Description: Myotomy has proved to be an efficient primary therapy in patients with achalasia, especially in younger patients (〈40 years of age). The results of laparoscopic myotomy cannot be finally assessed, on account of the shorter postoperative follow-up. Thus, there are considerable data regarding intermediate-term outcomes after laparoscopic myotomy. The aim of our study was a 20-year analysis of the conventional cardiomyotomy as the underlying basis assessing the results of minimal-invasive surgery. Within 20 years (September 1985 through September 2005), 161 operations for achalasia were performed in our clinic. Enrolled in this study were 108 patients with a conventional, transabdominal myotomy in combination with an anterior semifundoplication (Dor procedure) and a minimal follow-up of 6 months. All patients were prospectively followed and, in addition to radiologic and manometric examinations of the esophagus, the patients were asked for their clinical symptoms by structured interviews in 2-year intervals. The median age at the time of surgery was 44.5 (range, 14–78) years, and 72.2% of the patients were males. The median length of the preoperative symptoms was 3 years (3 months to 50 years), and the postoperative follow-up was 55 (range, 6-206) months. In 70 (64.8%) patients, a pneumatic dilation had been performed. The preoperative Eckardt score of 6 (range, 2–12) could be reduced to 1 (range, 0–4) after myotomy ( P 〈0.0001). Consequently, with 97.2% of all patients, a good-to-excellent result was achieved in the long-term follow-up, corresponding to a clinical stage I-II. Postoperatively, 69 patients (63.9%) gained weight. The radiologically measured maximum diameter of the esophagus decreased from preoperatively 45 (range, 20–75) mm to postoperatively 30 (range, 20–60) mm, while the minimum diameter of the cardia increased from 3.4 (range, 1–10) mm to 10 (range, 5–15) mm. The resting pressure of the lower esophageal sphincter could be reduced from 28.4 (range, 9.4–56.0) mm Hg to 8.6 (range, 3.0–22.5) mm Hg. Conventional myotomy leads in the long run with high efficiency to an improvement of the symptoms evident in achalasia. These results may be regarded as the basis for assessment of the minimal-invasive procedure.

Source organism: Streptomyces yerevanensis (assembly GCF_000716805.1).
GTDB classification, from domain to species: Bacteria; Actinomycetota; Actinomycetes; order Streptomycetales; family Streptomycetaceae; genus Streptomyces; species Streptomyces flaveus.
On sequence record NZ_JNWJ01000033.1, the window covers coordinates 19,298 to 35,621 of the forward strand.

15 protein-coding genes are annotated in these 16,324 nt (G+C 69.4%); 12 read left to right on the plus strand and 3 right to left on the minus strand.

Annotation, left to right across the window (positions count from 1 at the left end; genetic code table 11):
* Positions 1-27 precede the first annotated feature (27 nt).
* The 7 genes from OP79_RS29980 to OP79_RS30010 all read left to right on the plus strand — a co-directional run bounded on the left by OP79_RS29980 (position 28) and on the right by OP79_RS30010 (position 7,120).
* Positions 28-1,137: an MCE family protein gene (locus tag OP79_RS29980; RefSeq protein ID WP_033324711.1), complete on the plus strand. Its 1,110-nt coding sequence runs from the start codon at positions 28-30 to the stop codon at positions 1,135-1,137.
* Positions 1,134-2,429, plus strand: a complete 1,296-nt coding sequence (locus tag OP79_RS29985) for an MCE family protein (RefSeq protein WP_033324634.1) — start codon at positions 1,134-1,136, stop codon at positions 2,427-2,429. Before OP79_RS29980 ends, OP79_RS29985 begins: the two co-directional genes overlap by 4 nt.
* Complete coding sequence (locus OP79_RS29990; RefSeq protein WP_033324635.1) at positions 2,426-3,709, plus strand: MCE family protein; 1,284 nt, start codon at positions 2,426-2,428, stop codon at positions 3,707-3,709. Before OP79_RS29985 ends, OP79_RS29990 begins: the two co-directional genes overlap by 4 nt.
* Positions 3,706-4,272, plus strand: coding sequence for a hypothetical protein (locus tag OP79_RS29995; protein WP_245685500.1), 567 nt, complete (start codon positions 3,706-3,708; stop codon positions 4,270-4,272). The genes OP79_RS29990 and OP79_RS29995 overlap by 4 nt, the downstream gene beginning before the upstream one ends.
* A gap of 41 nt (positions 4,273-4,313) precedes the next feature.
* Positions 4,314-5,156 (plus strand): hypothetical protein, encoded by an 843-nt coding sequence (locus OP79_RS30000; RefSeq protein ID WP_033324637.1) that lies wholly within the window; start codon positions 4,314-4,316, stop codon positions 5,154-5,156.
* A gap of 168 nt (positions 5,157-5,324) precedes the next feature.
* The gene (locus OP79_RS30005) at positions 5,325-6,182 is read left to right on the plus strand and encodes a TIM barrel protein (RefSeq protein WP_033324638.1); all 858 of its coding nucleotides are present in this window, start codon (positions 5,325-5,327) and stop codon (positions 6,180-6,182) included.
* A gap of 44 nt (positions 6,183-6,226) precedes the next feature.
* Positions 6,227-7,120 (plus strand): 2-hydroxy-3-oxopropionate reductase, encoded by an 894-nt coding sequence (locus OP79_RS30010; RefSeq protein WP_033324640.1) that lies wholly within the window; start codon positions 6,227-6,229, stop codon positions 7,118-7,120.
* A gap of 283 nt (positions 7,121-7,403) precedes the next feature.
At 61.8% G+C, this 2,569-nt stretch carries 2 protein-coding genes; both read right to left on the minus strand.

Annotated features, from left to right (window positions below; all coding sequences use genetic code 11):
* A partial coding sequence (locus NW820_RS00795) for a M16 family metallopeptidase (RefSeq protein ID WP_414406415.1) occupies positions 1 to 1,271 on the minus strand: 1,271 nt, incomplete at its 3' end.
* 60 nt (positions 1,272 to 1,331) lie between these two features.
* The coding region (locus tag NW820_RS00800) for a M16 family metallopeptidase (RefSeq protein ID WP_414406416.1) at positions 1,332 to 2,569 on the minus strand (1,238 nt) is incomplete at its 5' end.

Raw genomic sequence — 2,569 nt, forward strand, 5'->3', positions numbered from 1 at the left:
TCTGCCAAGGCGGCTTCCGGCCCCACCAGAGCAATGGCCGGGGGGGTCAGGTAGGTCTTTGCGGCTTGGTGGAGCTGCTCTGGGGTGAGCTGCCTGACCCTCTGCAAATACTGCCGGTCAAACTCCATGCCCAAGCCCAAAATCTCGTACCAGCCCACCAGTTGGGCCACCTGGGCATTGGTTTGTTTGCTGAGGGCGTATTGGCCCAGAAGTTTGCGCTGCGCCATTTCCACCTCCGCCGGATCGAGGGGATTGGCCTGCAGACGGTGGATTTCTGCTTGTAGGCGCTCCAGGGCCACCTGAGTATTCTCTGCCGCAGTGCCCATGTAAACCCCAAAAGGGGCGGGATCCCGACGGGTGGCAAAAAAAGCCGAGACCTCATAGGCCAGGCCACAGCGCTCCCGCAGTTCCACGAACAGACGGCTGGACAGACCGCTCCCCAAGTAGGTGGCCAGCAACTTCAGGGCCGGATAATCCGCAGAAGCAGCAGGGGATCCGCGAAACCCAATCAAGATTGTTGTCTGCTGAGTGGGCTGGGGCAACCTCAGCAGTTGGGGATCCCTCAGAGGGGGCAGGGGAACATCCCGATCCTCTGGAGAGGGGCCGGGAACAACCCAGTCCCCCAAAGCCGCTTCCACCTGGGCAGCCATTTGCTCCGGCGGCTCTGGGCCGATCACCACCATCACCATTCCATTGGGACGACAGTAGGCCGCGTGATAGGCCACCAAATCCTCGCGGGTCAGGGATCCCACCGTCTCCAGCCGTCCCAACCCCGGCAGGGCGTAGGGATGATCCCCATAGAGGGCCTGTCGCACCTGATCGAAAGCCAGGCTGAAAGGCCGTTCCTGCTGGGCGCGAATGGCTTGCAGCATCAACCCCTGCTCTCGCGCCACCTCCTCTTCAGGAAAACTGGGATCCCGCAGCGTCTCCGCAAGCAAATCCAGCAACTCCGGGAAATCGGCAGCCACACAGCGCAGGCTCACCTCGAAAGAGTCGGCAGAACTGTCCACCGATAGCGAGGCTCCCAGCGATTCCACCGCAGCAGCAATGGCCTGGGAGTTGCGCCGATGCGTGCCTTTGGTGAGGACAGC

Keywords: Achalasia ; conventional myotomy ; prospective 20-year analysis ; basis for assessing the laparoscopic procedure
    ISSN: 1091-255X
    E-ISSN: 1873-4626
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  • 3